Media's reporting on townships' socioeconomics is commodified
Let me be clear upfront. The spread of the coronavirus is one of the biggest threats to humanity and I fully support the researched scientific proposals that have been put on the table suggesting mass testing, mass quarantine, and a countrywide lockdown, as the best possible measure to defeat the virus.
We have seen the fruitful results of a lockdown in Wuhan, China, and we have also seen the devastating effects of delayed responses, and partial ignorance in Europe. As such, I fully support and understand the call for a nationwide lockdown.
Since President Cyril Ramaphosa's announcement to have the country undergo a 21-day lockdown to curb the spread of Covid-19, the media have not spared a day without broadcasting the livelihood of people who reside in SA's townships.
The reporting angle is largely negative and condescending, depicting township dwellers as people who do not care about their safety, nor listen to the national call.
It is important to nullify this and put things properly into context.
Firstly, the socioeconomic design of South African townships dictates how life gets to be experienced. Townships are an outcome of decades of social engineering of SA's major cities constructed from apartheid's legislation, largely as residences of migrant labour controlled by the industrialisation class of colonisation to serve the interests of the minority regime.
The congestion in townships must be seen alongside the high demand of mass labour by the apartheid economy, and this has continued into the post-apartheid era. The present economy remains untransformed, and still resembles the racialised and spatial patterns of its past.
It is extremely alarming for the media to blame victims of this geographic design of townships. Township dwellers for the past 50 years have consistently redefined and reconfigured their living experiences to be as fulfilling as possible.
From these conditions emerged functioning families and schooling systems with strong community values, pioneering entrepreneurship ventures and tales of human resilience, university graduates of all sciences and disciplines, theories and ground-breaking philosophies, languages, and various research innovations, among other things. resources.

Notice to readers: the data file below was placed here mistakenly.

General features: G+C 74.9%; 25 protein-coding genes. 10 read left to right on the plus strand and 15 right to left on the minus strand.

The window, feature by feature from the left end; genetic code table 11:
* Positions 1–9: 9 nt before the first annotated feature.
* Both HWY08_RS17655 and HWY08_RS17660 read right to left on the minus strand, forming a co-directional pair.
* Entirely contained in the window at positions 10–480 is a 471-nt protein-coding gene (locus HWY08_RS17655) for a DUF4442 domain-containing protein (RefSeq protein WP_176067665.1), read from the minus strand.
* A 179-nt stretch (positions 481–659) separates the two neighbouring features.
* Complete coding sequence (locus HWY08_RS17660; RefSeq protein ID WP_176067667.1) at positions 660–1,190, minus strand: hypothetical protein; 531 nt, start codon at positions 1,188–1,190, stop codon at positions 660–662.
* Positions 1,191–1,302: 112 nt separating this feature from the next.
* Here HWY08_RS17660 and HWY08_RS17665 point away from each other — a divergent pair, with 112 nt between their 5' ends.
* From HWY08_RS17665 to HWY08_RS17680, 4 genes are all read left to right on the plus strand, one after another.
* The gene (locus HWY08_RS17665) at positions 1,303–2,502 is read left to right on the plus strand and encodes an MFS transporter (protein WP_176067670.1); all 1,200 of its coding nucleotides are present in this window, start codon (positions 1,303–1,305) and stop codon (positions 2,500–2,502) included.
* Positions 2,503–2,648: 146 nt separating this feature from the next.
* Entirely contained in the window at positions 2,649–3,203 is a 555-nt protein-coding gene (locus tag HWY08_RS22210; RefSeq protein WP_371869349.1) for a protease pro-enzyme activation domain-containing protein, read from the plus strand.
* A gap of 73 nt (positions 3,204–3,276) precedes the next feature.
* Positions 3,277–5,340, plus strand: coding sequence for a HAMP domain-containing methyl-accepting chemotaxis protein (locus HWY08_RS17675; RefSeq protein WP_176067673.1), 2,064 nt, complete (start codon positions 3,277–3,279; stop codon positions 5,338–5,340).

They have consistently survived numerous lockdowns such as poverty, unemployment, immune deficiencies and natural disasters such as floods.
Closer to home, the 2018 Statistics South Africa report showed that townships in the Eastern Cape have 54% unemployment rate with half of their citizenship living below R922 per month. Such statistics are supposed to yield a humanitarian crisis.
But why is that not the case? This is because Eastern Cape township families are heavily involved in entrepreneurial ventures.
The media would not understand this reality because their obsession is limited to the coverage of service delivery protests, crime rates, among others.
For the overwhelming majority of South Africans who survive from self-employment, the priority is for the household to have dinner in the evening.
I am positive that South Africans will still innovatively operate their businesses, undoubtedly with their fair share of difficulties, through their cellphones, backyards, and other means the media will never comprehend.
The infantilisation of township communities, and the commodified reporting of their plight has to be dismissed.
Mzileni is sociology lecturer at the Nelson Mandela University
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